My experience working at a place like that taught me that there’s no greater environment for a melting pot sampling of humankind’s hilariously variant characters quite like an office setting. And that’s what makes not just “The Office,” but particularly Season Two, so great. The series, though it’s still ongoing, was at its best when it relied mainly on the interactions between these characters. And although I still consider it appointment viewing, “The Office” inarguably lost something as it started to become too dependent on implausible antics, gimmicks, and encompassing plotlines. Hell, half the episodes don’t even take place in the actual, you know, office anymore. (My boyfriend refers to these episodes as “field trips.”) And it’s no coincidence that the series’ weakest episodes (“Phyllis’ Wedding” from Season Three; “The Dinner Party,” and “Survivorman” from Season Four) took place outside of the workplace.

In Season Two, Steve Carell’s Michael Scott often straddles the line of believability. And though in later seasons Carell jumped clear over the line and never looked back, his best moments came when the layers of obnoxious blowhard were peeled away to reveal the insecure, lonely man hiding inside. One of the best “Endearing Michael” moments came in the last moments of the episode “Halloween,” after Michael acted like a jerkass all day, pussyfooting over which employee he was going to fire, when he was seen at home forlornly joking around with kids trick or treating. And despite the fact that you’ve spent the previous twenty minutes incredulously loathing him, in that moment your heart just kind of aches for the guy.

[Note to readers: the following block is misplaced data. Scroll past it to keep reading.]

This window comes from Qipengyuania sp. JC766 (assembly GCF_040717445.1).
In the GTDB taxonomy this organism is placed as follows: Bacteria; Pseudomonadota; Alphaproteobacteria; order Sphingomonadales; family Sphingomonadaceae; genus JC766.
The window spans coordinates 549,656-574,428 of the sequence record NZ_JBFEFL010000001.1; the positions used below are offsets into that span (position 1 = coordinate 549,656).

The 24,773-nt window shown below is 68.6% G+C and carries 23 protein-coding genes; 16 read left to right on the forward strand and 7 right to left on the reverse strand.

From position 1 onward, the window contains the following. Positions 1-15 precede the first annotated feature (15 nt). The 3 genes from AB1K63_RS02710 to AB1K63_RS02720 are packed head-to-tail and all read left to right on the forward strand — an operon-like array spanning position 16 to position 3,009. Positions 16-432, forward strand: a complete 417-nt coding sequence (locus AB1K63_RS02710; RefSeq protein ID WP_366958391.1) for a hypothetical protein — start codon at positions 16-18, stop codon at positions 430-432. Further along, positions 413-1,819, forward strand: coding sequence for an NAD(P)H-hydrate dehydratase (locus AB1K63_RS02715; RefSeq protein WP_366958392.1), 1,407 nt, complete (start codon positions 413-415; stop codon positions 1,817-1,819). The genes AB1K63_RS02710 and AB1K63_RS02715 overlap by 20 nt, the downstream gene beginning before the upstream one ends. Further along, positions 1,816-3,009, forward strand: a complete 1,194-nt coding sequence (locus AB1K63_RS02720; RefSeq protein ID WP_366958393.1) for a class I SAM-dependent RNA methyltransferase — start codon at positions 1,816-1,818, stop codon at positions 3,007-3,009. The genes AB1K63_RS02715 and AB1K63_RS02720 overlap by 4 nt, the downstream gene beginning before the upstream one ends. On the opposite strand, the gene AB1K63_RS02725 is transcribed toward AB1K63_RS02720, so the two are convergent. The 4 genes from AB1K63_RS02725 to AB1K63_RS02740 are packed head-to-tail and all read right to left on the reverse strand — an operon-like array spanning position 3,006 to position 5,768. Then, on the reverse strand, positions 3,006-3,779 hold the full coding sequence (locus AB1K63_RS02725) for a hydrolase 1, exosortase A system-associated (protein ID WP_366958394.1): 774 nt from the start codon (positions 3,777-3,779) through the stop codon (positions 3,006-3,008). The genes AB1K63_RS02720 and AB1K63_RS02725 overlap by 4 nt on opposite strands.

Indeed, the greatest episodes of Season Two are the ones that deftly combine humor and heart. “The Dundies” is a perfect example, and an overall stellar episode. In the Season Two premiere, Michael organizes his annual awards show at the Chili’s, which is less about awarding employees and more about his never-ending quest for popularity. But even after unenthusiastically humoring him for the entire night, the rest of the staff winds up rallying around Michael when he admits defeat at the hand of bullies who heckle him from the bar. It’s a consummate slice of humanity, to see people come to the defense of one of their own — even if it happens to be one of their own whom they only grudgingly tolerate. In the end, Michael sort of redeems himself and earns the respect of his employees; he gives Pam the award for “whitest sneakers” instead of his usual award making fun of her long engagement to Roy. This episode is also fantastic for bringing the romantic tension between Jim and Pam — who almost kiss — to a head, even if it’ll ultimately wind up being another twenty-one episodes before viewers get any kind of payoff.